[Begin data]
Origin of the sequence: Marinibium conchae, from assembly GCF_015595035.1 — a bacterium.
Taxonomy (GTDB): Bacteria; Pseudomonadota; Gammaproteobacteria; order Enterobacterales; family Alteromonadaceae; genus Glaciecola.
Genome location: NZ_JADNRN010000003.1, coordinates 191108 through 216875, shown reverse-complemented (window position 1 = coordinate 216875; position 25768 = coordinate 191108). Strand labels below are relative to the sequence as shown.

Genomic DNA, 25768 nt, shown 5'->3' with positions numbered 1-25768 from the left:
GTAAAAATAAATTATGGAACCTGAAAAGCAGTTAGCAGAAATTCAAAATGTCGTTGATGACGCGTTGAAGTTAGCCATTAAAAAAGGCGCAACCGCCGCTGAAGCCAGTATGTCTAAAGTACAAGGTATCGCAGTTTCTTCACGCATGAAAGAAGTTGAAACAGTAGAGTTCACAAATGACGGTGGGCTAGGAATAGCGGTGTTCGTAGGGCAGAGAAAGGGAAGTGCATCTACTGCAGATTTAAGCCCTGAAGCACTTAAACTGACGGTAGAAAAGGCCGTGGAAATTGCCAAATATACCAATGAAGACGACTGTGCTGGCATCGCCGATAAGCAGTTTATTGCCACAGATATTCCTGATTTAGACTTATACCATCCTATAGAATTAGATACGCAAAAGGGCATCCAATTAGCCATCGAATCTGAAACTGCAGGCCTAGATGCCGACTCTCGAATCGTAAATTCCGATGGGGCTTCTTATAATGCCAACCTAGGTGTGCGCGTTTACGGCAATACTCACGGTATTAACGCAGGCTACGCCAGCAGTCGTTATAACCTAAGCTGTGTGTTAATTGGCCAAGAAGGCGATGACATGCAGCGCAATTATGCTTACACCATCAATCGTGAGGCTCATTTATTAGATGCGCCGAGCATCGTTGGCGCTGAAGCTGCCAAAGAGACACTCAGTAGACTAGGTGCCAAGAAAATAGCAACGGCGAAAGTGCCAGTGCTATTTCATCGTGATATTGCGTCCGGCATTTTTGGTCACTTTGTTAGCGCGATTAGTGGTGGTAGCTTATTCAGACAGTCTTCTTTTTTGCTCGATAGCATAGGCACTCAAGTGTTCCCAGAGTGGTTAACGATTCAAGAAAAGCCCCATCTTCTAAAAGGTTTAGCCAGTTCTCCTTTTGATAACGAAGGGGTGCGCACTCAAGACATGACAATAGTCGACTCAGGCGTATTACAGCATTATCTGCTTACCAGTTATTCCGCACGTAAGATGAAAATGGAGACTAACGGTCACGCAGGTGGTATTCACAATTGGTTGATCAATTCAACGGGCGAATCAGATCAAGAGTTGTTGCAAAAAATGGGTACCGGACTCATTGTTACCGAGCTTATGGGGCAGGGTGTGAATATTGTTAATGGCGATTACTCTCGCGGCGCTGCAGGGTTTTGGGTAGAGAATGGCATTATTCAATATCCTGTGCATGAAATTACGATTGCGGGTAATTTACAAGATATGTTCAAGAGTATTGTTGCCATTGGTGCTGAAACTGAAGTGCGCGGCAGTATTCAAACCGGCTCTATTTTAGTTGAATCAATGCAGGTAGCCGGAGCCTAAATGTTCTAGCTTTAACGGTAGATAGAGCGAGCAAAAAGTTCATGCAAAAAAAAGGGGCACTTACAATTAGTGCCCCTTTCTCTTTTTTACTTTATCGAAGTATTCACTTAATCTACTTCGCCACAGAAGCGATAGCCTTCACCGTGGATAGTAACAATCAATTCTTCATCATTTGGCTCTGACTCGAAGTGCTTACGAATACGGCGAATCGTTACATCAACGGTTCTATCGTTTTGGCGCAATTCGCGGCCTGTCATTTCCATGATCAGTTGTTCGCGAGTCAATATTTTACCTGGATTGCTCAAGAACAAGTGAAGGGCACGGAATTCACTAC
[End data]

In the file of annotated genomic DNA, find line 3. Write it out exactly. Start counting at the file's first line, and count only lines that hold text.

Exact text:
Genome location: NZ_JADNRN010000003.1, coordinates 191108 through 216875, shown reverse-complemented (window position 1 = coordinate 216875; position 25768 = coordinate 191108). Strand labels below are relative to the sequence as shown.